Depuis 2001, la FSFE renforce les droits des utilisateurs en supprimant les obstacles à la liberté des logiciels. Voilà 20 ans que nous aidons les individus et organisations à comprendre le rôle que joue le Logiciel Libre dans la liberté, la transparence et l'autodétermination.

Pour les deux prochaines décennies, nous avons besoin de votre aide. Nous voulons que tout le monde puisse contrôler sa technologie. Le Logiciel Libre et ses libertés de pouvoir utiliser, étudier, partager et améliorer les logiciels sont la clé pour atteindre cet objectif.

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Lettre d'information

FSFE Newsletter - February 2017


Why Open Science matters and the FSFE's position on Horizon 2020

"Open Science" is an emerging movement that asks to transfer the four freedoms that we practice in Free Software into science. Although it is still emerging, Open Science receives more and more strategic importance for decision-makers. In the eyes of financial ministers of the European Union, Open Science produces and uses a lot of Open Data, which in turn has the potential for big economic benefits. The "European Cloud Initiative", for example, is part of the European Commission's strategy for Open Science, intended for building a "competitive data and knowledge economy in Europe". It aims at strengthening Europe's position in data-driven innovation and is thus considered to become an important part of the European Digital Single Market. Or, as the Organisation for Economic Co-operation and Development puts it: "Encouraging the sharing and re-use of research data could generate more value for public money".

With this in mind, the FSFE targets Free Software to be part of this emerging field of European Open Science from the beginning. As all research, data processing and archiving nowadays heavily depends on software, it is a chance to jump on the bandwagon and define Free Software as a precondition of Open Science. As one course of action, we wrote a position paper for the interim evaluation of Horizon 2020, the biggest EU Research and Innovation programme ever with nearly €80 billion of funding available.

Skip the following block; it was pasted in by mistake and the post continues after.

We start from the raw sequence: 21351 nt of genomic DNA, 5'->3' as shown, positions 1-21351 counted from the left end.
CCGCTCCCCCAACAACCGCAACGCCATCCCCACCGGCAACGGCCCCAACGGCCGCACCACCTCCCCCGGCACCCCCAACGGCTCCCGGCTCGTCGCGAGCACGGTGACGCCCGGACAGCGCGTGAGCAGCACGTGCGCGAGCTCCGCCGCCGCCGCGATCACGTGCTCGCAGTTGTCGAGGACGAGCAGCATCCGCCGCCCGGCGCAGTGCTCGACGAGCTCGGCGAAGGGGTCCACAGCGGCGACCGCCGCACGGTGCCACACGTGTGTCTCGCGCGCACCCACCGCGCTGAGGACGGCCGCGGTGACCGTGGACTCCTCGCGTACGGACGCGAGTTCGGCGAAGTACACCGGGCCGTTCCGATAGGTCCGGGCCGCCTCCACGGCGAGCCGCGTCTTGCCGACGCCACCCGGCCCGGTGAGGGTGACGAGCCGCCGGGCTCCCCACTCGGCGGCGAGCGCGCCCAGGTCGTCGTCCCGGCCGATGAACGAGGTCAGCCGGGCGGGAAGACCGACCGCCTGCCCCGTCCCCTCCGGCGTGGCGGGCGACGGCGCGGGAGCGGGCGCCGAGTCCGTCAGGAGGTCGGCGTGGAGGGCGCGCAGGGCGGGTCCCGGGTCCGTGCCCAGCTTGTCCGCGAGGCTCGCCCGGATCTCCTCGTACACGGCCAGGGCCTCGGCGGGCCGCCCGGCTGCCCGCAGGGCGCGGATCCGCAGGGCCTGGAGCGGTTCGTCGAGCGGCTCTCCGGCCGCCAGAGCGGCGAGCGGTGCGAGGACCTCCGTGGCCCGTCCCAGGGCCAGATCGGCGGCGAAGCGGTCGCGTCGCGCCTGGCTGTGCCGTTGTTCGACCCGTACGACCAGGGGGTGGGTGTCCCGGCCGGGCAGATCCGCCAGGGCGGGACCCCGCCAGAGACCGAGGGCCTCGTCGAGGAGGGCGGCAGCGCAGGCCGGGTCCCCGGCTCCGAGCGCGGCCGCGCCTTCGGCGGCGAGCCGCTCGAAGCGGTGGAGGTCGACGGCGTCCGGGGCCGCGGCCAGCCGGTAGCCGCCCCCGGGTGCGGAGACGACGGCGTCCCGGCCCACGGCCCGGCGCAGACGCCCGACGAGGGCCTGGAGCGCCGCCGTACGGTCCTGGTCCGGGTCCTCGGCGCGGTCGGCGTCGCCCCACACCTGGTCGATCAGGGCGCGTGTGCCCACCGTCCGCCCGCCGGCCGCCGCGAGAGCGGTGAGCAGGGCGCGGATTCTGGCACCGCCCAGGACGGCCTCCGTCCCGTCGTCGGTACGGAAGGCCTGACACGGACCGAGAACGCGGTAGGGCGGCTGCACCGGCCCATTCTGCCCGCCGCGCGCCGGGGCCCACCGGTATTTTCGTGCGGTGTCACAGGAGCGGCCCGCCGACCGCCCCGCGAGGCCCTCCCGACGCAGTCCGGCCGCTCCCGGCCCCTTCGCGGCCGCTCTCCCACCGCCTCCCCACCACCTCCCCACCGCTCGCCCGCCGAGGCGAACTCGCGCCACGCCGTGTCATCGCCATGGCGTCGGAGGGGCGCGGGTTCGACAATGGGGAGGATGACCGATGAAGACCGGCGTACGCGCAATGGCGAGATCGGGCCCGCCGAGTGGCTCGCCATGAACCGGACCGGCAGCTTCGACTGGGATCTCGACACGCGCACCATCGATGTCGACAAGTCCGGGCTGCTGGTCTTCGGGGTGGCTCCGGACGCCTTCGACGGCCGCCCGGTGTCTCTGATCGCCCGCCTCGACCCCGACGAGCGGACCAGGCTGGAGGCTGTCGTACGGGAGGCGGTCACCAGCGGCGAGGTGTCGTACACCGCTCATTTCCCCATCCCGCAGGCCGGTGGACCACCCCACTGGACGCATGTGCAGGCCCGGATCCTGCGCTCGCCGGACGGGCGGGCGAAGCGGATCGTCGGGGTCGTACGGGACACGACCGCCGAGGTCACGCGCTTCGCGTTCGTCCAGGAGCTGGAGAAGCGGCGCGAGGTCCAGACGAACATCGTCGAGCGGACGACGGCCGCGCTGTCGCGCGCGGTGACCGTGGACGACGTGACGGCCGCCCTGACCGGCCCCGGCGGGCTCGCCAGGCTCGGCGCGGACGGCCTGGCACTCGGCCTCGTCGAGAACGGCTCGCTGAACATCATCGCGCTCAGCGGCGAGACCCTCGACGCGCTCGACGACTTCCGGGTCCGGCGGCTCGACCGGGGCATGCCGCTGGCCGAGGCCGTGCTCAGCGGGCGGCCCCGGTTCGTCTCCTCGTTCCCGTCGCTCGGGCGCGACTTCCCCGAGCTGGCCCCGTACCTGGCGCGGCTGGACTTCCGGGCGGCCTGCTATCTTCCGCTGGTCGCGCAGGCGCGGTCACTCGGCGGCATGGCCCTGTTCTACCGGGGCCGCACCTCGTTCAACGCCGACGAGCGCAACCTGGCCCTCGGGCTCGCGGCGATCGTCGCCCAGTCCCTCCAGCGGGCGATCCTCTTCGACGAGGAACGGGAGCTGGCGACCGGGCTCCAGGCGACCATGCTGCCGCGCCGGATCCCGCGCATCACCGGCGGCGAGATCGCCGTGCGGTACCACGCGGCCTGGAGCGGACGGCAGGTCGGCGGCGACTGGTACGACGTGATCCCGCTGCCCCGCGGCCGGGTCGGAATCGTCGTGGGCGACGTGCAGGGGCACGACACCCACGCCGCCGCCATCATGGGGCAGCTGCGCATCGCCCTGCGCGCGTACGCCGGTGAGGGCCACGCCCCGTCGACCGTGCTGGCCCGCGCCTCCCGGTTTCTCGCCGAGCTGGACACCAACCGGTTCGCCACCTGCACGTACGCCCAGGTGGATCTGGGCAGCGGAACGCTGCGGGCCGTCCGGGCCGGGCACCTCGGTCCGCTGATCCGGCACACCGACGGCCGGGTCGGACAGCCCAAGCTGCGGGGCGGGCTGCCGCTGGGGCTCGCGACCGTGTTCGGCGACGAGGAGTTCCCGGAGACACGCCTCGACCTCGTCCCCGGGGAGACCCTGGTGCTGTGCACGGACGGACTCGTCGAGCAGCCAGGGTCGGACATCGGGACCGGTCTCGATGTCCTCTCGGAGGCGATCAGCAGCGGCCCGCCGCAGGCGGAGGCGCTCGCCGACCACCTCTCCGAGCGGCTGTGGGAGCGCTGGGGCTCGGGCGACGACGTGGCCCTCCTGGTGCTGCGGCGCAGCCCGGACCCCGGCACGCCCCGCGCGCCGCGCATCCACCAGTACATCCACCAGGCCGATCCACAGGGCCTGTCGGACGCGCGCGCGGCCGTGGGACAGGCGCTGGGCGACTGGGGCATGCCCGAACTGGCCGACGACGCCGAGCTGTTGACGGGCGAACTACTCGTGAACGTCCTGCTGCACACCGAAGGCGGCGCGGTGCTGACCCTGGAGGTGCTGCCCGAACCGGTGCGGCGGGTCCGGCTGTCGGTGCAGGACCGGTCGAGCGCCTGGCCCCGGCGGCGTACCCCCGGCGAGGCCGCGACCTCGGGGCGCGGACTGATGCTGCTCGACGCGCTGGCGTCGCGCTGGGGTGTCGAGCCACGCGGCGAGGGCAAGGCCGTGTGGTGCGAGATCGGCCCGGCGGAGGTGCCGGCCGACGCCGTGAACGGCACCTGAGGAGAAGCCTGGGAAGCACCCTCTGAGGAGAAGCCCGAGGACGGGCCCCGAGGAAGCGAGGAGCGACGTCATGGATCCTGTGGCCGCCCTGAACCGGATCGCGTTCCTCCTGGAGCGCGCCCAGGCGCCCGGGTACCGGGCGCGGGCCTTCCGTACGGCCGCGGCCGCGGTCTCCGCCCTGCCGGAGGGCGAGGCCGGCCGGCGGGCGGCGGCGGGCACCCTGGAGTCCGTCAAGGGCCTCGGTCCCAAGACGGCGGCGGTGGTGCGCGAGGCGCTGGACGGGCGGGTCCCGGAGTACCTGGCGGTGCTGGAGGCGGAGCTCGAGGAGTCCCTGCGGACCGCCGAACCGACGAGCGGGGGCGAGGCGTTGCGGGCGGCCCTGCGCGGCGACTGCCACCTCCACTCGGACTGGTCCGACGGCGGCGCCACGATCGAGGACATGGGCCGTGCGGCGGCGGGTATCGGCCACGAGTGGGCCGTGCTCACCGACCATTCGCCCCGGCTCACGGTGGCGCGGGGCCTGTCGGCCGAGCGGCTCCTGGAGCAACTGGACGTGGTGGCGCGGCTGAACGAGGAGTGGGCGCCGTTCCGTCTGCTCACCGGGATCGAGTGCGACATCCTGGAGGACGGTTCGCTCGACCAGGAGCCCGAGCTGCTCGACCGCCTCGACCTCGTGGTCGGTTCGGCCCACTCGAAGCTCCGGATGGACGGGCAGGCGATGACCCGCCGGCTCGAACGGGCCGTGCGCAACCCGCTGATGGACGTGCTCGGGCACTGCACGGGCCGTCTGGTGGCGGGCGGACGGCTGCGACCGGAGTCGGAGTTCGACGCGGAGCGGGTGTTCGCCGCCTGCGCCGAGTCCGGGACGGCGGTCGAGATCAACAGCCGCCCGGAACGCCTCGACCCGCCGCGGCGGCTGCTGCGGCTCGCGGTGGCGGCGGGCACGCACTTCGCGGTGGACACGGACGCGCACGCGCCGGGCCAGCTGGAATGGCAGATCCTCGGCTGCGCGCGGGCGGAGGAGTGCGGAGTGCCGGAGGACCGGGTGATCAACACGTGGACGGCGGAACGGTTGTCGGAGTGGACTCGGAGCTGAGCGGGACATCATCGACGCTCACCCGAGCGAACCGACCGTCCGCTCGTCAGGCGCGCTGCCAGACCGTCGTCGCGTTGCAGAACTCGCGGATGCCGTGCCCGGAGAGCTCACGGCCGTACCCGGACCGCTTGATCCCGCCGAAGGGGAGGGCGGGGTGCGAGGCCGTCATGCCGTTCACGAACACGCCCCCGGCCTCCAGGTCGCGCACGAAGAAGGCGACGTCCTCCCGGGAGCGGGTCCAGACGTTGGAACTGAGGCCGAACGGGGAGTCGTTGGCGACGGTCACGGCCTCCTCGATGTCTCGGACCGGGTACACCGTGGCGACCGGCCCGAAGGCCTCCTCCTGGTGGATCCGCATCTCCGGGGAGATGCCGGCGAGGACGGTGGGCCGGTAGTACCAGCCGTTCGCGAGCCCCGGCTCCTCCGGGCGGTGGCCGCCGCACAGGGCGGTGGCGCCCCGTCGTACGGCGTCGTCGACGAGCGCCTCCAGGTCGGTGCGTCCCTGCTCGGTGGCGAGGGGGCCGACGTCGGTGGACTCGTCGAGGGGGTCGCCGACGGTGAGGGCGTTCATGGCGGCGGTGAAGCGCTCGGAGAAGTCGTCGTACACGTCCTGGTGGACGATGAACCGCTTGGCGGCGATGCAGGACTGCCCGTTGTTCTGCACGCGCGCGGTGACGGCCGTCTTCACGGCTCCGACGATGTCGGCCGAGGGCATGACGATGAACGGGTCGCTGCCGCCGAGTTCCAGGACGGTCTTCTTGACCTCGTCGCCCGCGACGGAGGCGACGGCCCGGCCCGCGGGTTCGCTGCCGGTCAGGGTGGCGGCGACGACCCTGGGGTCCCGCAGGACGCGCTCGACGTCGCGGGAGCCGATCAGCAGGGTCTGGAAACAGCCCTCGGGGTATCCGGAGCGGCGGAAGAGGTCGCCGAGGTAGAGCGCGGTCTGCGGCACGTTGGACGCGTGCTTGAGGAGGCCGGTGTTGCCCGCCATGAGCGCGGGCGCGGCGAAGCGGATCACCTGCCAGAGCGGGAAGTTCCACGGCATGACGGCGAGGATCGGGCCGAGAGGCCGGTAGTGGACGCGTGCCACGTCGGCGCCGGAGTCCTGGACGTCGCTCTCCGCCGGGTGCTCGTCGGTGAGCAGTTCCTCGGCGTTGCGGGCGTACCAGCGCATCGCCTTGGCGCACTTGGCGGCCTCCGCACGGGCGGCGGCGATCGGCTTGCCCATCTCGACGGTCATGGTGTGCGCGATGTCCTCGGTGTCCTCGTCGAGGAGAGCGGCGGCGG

The FSFE's position paper explains how Free Software and Open Standards are fundamental to Open Science and we therefore ask for all publicly-funded research in Europe to mandatorily use and develop Free Software and Open Standards. With the "European Cloud Initiative" in mind, we explicitly ask that "Data and software repositories and Data Management Plans (DMPs) must employ Free Software in order to ensure unfettered access to their contents and long term preservation".

Help us now to grow bigger and make a difference in 2017

What else have we done? Inside and Outside the FSFE

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February 14 is "I love Free Software day", the day to say thank you to all the people behind Free Software. Use this day to show your love for your favorite Free Software and check out our campaign page in advance to get some ideas and inspiration:

Good Free Software News

The Paris Declaration on Open Government, introduced during the OGP Paris Summit last December, aims at establishing cooperation between countries and civil societies throughout 2017. The Declaration is composed of 21 collective action items with the accomplishment of open public procurement and formation of effective Free Software policies listed among them.

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Thanks to all the volunteers, Fellows and corporate donors who enable our work,

your editors Erik Albers, Olga Gkotsopoulou and Fernando Sanjurjo, FSFE

Help us now to grow bigger and make a difference in 2017